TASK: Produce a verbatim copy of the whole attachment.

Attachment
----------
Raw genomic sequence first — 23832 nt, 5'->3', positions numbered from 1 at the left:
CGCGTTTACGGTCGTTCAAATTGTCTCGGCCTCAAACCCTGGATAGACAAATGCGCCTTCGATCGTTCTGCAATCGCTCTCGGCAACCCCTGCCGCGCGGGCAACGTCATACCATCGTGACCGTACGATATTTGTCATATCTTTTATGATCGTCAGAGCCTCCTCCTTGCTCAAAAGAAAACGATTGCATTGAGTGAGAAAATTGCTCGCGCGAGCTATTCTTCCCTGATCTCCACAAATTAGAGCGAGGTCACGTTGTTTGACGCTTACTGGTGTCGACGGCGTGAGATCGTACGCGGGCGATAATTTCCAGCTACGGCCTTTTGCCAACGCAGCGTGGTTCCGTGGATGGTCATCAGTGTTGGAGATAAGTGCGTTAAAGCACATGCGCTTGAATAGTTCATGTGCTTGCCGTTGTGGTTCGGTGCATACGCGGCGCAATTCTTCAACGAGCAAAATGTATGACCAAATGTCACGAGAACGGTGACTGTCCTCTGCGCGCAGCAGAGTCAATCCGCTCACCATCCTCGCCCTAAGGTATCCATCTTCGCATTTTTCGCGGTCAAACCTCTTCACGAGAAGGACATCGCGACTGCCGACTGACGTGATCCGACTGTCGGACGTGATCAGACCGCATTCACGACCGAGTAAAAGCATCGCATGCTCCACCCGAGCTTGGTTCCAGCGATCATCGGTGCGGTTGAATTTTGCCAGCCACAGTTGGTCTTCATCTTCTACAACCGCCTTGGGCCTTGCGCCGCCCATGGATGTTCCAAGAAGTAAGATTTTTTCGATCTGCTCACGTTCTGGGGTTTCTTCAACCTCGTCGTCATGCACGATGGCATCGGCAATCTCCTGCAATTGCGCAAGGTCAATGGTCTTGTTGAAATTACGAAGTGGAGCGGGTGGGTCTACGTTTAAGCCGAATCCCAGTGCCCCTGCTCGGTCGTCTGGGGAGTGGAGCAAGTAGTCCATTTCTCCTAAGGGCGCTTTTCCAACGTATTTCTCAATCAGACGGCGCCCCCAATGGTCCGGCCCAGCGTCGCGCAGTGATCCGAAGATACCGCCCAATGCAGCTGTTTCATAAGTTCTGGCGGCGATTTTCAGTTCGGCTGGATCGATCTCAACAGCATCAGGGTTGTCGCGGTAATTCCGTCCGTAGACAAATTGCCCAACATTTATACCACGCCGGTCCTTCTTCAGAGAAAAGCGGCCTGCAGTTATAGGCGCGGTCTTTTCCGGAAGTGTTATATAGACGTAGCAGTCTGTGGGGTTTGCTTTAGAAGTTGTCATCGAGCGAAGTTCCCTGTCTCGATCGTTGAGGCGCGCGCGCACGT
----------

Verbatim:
Raw genomic sequence first — 23832 nt, 5'->3', positions numbered from 1 at the left:
CGCGTTTACGGTCGTTCAAATTGTCTCGGCCTCAAACCCTGGATAGACAAATGCGCCTTCGATCGTTCTGCAATCGCTCTCGGCAACCCCTGCCGCGCGGGCAACGTCATACCATCGTGACCGTACGATATTTGTCATATCTTTTATGATCGTCAGAGCCTCCTCCTTGCTCAAAAGAAAACGATTGCATTGAGTGAGAAAATTGCTCGCGCGAGCTATTCTTCCCTGATCTCCACAAATTAGAGCGAGGTCACGTTGTTTGACGCTTACTGGTGTCGACGGCGTGAGATCGTACGCGGGCGATAATTTCCAGCTACGGCCTTTTGCCAACGCAGCGTGGTTCCGTGGATGGTCATCAGTGTTGGAGATAAGTGCGTTAAAGCACATGCGCTTGAATAGTTCATGTGCTTGCCGTTGTGGTTCGGTGCATACGCGGCGCAATTCTTCAACGAGCAAAATGTATGACCAAATGTCACGAGAACGGTGACTGTCCTCTGCGCGCAGCAGAGTCAATCCGCTCACCATCCTCGCCCTAAGGTATCCATCTTCGCATTTTTCGCGGTCAAACCTCTTCACGAGAAGGACATCGCGACTGCCGACTGACGTGATCCGACTGTCGGACGTGATCAGACCGCATTCACGACCGAGTAAAAGCATCGCATGCTCCACCCGAGCTTGGTTCCAGCGATCATCGGTGCGGTTGAATTTTGCCAGCCACAGTTGGTCTTCATCTTCTACAACCGCCTTGGGCCTTGCGCCGCCCATGGATGTTCCAAGAAGTAAGATTTTTTCGATCTGCTCACGTTCTGGGGTTTCTTCAACCTCGTCGTCATGCACGATGGCATCGGCAATCTCCTGCAATTGCGCAAGGTCAATGGTCTTGTTGAAATTACGAAGTGGAGCGGGTGGGTCTACGTTTAAGCCGAATCCCAGTGCCCCTGCTCGGTCGTCTGGGGAGTGGAGCAAGTAGTCCATTTCTCCTAAGGGCGCTTTTCCAACGTATTTCTCAATCAGACGGCGCCCCCAATGGTCCGGCCCAGCGTCGCGCAGTGATCCGAAGATACCGCCCAATGCAGCTGTTTCATAAGTTCTGGCGGCGATTTTCAGTTCGGCTGGATCGATCTCAACAGCATCAGGGTTGTCGCGGTAATTCCGTCCGTAGACAAATTGCCCAACATTTATACCACGCCGGTCCTTCTTCAGAGAAAAGCGGCCTGCAGTTATAGGCGCGGTCTTTTCCGGAAGTGTTATATAGACGTAGCAGTCTGTGGGGTTTGCTTTAGAAGTTGTCATCGAGCGAAGTTCCCTGTCTCGATCGTTGAGGCGCGCGCGCACGT